Kansas Boat Taxes Affordable

PRATT – If you’re a Kansas boat owner or are thinking of buying a boat, you should know that property taxes on recreational boats have gone down as much as 75 percent since 2013. Before that, Kansas boat owners paid property taxes based on an assessed value that was 30 percent of the boat’s market worth. So if you owned a $30,000 boat, the assessed value was $9,000, and depending on the mill levee in the county you lived in, you could have paid more than $1,000 in annual property taxes.

Boats must be registered with the Kansas Department of Wildlife, Parks and Tourism (KDWPT) to operate on public waters, and that registration fee is just $32.50 for three years. Since counties use KDWPT’s registration lists to assess property taxes, many Kansans opted to register their boats in neighboring states where the property taxes were much less. In fact, according to the Oklahoma Department of Conservation, more than 5,000 Kansas boats were regsitered there in 2013.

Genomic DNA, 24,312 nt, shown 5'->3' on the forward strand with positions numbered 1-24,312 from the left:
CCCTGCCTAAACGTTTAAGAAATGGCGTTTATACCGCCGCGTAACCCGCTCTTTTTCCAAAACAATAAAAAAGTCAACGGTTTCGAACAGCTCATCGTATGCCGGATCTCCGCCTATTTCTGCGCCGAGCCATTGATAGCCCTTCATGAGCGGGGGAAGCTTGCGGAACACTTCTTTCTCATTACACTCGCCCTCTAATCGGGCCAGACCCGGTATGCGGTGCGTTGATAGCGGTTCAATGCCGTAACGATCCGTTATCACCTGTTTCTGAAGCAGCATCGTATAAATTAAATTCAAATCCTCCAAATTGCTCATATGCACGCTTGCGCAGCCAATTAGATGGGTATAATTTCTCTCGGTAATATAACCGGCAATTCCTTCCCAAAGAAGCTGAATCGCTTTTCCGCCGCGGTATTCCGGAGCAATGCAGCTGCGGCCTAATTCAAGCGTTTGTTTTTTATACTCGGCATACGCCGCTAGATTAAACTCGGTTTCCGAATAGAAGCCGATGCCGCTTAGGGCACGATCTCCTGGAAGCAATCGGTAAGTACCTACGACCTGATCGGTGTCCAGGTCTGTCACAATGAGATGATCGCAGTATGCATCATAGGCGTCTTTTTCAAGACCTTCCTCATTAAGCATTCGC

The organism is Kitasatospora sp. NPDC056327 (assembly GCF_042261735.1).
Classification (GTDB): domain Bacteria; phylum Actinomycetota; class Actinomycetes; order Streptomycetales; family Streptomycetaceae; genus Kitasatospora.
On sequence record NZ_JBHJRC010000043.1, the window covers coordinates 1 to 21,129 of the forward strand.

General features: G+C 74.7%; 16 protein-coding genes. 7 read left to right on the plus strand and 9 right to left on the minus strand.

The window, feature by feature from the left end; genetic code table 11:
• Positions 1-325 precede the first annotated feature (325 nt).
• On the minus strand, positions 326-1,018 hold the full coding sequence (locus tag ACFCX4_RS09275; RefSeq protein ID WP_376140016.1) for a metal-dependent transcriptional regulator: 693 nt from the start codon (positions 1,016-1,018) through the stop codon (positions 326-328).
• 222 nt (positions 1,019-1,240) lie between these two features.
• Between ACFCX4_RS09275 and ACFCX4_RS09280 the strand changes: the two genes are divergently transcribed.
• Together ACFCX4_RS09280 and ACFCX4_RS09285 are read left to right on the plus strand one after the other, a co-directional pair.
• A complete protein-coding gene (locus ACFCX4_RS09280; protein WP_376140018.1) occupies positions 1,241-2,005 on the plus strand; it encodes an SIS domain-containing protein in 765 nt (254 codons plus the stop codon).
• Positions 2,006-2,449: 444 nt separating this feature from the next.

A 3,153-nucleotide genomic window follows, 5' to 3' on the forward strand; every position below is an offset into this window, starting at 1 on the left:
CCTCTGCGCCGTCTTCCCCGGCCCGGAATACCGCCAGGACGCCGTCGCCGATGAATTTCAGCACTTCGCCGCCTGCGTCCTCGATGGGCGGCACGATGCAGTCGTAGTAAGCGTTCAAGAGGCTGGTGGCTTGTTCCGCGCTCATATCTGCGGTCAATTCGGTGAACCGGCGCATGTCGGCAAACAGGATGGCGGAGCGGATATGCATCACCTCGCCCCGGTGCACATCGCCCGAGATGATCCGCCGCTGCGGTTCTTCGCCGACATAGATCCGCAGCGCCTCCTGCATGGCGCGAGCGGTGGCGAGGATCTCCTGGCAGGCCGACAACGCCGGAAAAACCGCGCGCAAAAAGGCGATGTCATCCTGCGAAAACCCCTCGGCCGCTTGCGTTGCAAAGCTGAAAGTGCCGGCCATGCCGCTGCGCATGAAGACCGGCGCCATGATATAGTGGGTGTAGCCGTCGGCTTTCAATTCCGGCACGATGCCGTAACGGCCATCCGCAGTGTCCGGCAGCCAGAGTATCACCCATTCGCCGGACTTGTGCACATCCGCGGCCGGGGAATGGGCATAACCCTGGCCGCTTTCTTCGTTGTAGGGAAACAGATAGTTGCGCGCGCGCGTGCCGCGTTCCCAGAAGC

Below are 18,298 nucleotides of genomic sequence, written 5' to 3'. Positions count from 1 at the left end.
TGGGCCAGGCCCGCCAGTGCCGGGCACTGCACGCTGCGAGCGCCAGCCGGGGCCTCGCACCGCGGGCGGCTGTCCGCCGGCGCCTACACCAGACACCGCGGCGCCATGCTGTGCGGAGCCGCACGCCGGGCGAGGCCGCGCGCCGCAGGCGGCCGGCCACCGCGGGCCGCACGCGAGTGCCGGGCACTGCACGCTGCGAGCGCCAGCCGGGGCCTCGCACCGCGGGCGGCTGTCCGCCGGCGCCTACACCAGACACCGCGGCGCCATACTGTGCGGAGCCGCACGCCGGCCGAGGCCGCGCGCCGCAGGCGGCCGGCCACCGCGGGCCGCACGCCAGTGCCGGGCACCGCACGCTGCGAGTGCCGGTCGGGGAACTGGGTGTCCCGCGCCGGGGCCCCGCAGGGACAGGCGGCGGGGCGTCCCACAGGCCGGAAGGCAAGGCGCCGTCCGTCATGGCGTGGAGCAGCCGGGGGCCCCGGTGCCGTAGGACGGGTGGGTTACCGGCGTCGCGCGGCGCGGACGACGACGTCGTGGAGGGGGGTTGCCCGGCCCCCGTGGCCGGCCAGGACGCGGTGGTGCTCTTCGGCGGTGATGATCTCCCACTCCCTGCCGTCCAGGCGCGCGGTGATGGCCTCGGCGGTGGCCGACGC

Reducing the tax rate on Kansas boats required an amendment to the state’s constitution, and the Kansas legislature put that question on the ballot in November 2012. Voters approved the amendment and a new law took effect in 2013, reducing the assessment rate in phases – 11.5 percent in 2014 to 5 percent in 2015 where it remains.

The result has been a significant reduction in property taxes on boats. Take that $30,000 boat for example. If you own that boat in Pratt County, where the mill levee is 120, you’ll pay just $180 annually.

To get the word out, KDWPT began a campaign titled: “Own It Here, Use It Here, Register It Here.” The idea is to encourage Kansas boat owners to voluntarily register their boats locally, but KDWPT law enforcement officers will also step up enforcement of the law, which requires boats to be registered in the state of principal use. Boat registration fees fund boater education programs, construction and enhancement of boat access facilities, as well as other recreational boating programs. And Kansas counties depend on property taxes to fund county services.